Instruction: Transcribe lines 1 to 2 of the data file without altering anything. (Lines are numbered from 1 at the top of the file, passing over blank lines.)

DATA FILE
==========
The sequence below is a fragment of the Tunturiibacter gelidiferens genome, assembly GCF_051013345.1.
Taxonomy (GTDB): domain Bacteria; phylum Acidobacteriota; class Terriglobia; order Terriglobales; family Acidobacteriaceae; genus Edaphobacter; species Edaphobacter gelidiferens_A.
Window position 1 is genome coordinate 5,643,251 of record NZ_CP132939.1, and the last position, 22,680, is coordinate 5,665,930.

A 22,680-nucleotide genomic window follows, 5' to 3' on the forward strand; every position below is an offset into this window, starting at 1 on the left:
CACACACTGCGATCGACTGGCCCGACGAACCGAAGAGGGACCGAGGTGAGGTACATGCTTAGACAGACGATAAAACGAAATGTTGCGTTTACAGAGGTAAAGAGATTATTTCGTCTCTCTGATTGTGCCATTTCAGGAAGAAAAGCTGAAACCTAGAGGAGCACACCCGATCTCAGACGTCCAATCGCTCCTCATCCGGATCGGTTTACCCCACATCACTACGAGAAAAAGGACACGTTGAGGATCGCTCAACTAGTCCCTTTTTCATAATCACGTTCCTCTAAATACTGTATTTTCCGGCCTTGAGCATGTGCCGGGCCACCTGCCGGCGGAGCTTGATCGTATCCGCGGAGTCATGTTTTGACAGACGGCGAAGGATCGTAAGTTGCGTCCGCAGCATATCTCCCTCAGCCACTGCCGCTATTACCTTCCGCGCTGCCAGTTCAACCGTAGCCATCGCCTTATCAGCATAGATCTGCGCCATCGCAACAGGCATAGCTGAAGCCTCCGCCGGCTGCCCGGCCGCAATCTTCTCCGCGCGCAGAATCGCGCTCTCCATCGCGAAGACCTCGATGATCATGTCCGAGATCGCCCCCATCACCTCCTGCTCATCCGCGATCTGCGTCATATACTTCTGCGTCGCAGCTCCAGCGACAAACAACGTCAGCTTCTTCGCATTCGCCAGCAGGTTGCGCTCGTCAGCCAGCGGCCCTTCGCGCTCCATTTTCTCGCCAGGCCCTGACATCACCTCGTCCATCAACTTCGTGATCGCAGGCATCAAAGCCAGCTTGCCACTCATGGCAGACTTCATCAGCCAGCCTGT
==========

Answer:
The sequence below is a fragment of the Tunturiibacter gelidiferens genome, assembly GCF_051013345.1.
Taxonomy (GTDB): domain Bacteria; phylum Acidobacteriota; class Terriglobia; order Terriglobales; family Acidobacteriaceae; genus Edaphobacter; species Edaphobacter gelidiferens_A.